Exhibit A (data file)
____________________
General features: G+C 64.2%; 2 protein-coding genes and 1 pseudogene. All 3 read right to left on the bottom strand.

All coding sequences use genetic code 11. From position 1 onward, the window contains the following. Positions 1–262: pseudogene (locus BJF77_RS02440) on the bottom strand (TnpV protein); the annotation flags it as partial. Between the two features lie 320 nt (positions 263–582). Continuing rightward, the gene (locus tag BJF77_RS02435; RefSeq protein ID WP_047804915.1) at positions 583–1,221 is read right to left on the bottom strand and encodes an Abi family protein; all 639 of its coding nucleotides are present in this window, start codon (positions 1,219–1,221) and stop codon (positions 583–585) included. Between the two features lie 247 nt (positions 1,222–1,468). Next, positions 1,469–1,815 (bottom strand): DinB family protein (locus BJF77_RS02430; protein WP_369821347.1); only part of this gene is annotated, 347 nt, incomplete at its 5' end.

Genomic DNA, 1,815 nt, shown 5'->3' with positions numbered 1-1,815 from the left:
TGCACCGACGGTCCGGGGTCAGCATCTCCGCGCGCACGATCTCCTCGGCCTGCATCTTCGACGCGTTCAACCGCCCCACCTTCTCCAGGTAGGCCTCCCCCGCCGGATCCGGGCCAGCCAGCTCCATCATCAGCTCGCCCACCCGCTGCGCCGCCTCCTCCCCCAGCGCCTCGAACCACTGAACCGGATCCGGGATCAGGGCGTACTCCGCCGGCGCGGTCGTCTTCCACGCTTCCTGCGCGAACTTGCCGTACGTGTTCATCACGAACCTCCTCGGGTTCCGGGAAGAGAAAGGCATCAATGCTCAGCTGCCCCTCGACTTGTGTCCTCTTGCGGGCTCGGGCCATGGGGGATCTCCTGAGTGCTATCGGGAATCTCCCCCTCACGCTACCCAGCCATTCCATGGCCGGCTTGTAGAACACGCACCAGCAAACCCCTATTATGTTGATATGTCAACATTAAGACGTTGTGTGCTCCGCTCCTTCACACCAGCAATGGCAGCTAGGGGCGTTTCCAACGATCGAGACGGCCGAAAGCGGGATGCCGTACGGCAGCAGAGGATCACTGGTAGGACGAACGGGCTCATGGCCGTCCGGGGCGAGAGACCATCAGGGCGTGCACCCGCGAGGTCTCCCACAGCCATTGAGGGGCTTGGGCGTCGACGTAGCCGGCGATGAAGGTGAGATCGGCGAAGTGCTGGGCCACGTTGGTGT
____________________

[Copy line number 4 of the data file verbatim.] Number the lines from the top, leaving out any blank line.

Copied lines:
TGCACCGACGGTCCGGGGTCAGCATCTCCGCGCGCACGATCTCCTCGGCCTGCATCTTCGACGCGTTCAACCGCCCCACCTTCTCCAGGTAGGCCTCCCCCGCCGGATCCGGGCCAGCCAGCTCCATCATCAGCTCGCCCACCCGCTGCGCCGCCTCCTCCCCCAGCGCCTCGAACCACTGAACCGGATCCGGGATCAGGGCGTACTCCGCCGGCGCGGTCGTCTTCCACGCTTCCTGCGCGAACTTGCCGTACGTGTTCATCACGAACCTCCTCGGGTTCCGGGAAGAGAAAGGCATCAATGCTCAGCTGCCCCTCGACTTGTGTCCTCTTGCGGGCTCGGGCCATGGGGGATCTCCTGAGTGCTATCGGGAATCTCCCCCTCACGCTACCCAGCCATTCCATGGCCGGCTTGTAGAACACGCACCAGCAAACCCCTATTATGTTGATATGTCAACATTAAGACGTTGTGTGCTCCGCTCCTTCACACCAGCAATGGCAGCTAGGGGCGTTTCCAACGATCGAGACGGCCGAAAGCGGGATGCCGTACGGCAGCAGAGGATCACTGGTAGGACGAACGGGCTCATGGCCGTCCGGGGCGAGAGACCATCAGGGCGTGCACCCGCGAGGTCTCCCACAGCCATTGAGGGGCTTGGGCGTCGACGTAGCCGGCGATGAAGGTGAGATCGGCGAAGTGCTGGGCCACGTTGGTGT